Watts shows where we have been and where we are going – Betty Rivard – Gazette-Mail, Op-Ed

In a recent meeting of the Senate Workforce Committee, the Rev. Matthew Watts, of the West Side of Charleston, made a seminal presentation. He shared a broad view of what is really required to increase workforce participation in our state.

I thought he did an outstanding job of connecting the dots to what I think of as deferred maintenance related to our people who this workforce depends on. He included a focus on the students who need special attention right now even though they are already past the primary years of the first through third grades.

Senate videos are archived on the legislative website. I highly recommend taking the time to watch this presentation from January 27.

Rev. Watts goes beyond highlighting Black disparities to document deficits that affect our whole population, including many low-income whites. This is exactly the kind of economically based reality that the divisive politics of corporate interests are trying to prevent us from grasping.

Diverting us into fighting each other is designed to make it harder to see how we are all being short-changed. One senator stated that the root cause of the low worker participation rate is the dissolution of the family, and the answer is more jobs.

It is critical that we not be distracted from the actions on the basic systems issues. These actions are designed to weaken us and make us poorer. At the same time, we are being asked to support and even pay for tax reforms and other measures so that the rich can get richer.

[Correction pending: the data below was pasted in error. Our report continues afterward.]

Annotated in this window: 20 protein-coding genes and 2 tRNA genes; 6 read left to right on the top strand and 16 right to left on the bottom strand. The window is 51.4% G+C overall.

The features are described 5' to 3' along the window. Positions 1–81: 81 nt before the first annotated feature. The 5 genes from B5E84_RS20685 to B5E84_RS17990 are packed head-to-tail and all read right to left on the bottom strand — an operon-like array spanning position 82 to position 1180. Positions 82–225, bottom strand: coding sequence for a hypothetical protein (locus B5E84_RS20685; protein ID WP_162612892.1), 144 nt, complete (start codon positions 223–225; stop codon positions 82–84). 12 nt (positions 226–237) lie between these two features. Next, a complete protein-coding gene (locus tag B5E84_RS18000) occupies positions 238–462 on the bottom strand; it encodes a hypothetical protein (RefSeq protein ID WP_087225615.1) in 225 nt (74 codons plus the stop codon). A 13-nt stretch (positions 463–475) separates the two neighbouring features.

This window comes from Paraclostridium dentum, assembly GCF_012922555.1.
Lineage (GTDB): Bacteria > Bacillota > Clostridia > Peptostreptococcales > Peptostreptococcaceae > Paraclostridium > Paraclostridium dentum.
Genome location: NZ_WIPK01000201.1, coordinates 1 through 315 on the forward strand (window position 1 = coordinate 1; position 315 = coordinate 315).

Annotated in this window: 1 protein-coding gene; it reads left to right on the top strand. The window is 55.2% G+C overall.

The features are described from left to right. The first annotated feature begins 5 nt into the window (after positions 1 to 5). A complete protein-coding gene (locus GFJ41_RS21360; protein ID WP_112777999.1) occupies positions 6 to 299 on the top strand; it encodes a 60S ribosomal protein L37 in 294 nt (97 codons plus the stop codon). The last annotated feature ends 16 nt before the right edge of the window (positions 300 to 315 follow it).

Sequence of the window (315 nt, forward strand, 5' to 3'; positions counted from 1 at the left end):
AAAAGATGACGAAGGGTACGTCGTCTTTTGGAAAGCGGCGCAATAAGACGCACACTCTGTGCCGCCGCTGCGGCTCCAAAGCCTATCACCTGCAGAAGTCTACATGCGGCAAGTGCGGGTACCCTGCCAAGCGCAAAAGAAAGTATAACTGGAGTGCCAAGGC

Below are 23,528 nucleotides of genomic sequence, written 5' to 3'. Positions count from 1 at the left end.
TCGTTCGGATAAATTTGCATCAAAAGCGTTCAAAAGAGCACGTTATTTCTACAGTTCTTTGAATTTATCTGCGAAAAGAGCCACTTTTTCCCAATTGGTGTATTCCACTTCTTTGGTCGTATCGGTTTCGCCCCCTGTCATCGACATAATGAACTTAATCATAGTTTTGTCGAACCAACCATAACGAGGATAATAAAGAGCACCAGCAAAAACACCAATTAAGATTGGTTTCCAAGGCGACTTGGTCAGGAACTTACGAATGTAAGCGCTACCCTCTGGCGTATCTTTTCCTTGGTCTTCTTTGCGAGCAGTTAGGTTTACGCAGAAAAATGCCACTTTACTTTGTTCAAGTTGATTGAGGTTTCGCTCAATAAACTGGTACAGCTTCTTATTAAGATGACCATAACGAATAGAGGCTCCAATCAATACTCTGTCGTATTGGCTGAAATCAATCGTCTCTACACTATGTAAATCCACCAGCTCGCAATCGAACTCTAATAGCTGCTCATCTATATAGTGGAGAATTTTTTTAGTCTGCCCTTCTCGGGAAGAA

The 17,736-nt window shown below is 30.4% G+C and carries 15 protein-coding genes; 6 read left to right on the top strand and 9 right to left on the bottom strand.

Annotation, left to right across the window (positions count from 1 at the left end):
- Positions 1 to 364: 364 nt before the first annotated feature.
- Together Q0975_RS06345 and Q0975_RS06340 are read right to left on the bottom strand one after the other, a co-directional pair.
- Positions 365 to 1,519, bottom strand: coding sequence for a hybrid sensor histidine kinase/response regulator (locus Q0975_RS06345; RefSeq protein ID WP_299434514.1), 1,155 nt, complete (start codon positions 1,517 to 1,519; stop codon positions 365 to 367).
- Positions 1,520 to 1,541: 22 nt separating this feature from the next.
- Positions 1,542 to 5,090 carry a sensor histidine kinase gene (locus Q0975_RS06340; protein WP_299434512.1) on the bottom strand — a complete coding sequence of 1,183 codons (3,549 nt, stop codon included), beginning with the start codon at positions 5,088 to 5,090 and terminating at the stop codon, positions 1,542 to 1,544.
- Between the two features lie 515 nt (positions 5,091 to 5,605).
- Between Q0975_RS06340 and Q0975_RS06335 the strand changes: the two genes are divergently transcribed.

One of the more brilliant stories that Watts told was how we invest in the system of sports at all levels that culminates in professional enterprises like the National Football League, the National Basketball Association and Major League Baseball. He described how his son created a travel football team that, after three years of dedicated work, ended up as a finalist for a national championship in its league. He pointed to how this same kind of intensive investment in our young people can help to develop the world class workforce that we so badly need in our state.

This presentation is the result of decades of refining the understanding and the message that Watts has worked so hard to promote. He stated that seven state laws that he and others advocated for have been passed by the Legislature and signed into law but not implemented. He also noted that the governor’s own plans for investing American Rescue Plan Act funds call for redressing economic injustice across the state.

Watts said that these plans by the governor are being ignored in order to funnel most of the federal ARPA funds to out-of-state corporations as incentives for moving here to our state. Other advocates have questioned whether dedicating the funds as the governor proposes is even allowed under the federal provisions.

In a larger context, we may view Rev. Watts’s presentation as a kind of prelude to Black Policy Day. This full day of events at the Capitol is scheduled for Feb. 15. Crystal Good has already published a print edition of her newsletter, Black by God, with detailed policy statements. Dr. Shanequa Smith and the Black Voter Initiative Impact WV, the BLAC Policy group, the NAACP,and others have also joined together as sponsors of this second annual event. Everyone is welcome to attend, with breakfast and child care provided.

We are now in Black History Month, which rightfully addresses the need to ensure that Black citizens are able to share their stories. We also know that all of our history needs to be inclusive in order for us to understand where we came from, who we are and where we need to go in the future.

The disparities affecting our Black neighbors are a subset of the kinds of universal economic realities that Watts points out. His leadership is invaluable in pointing to specific steps that need to be taken to improve conditions for all of us.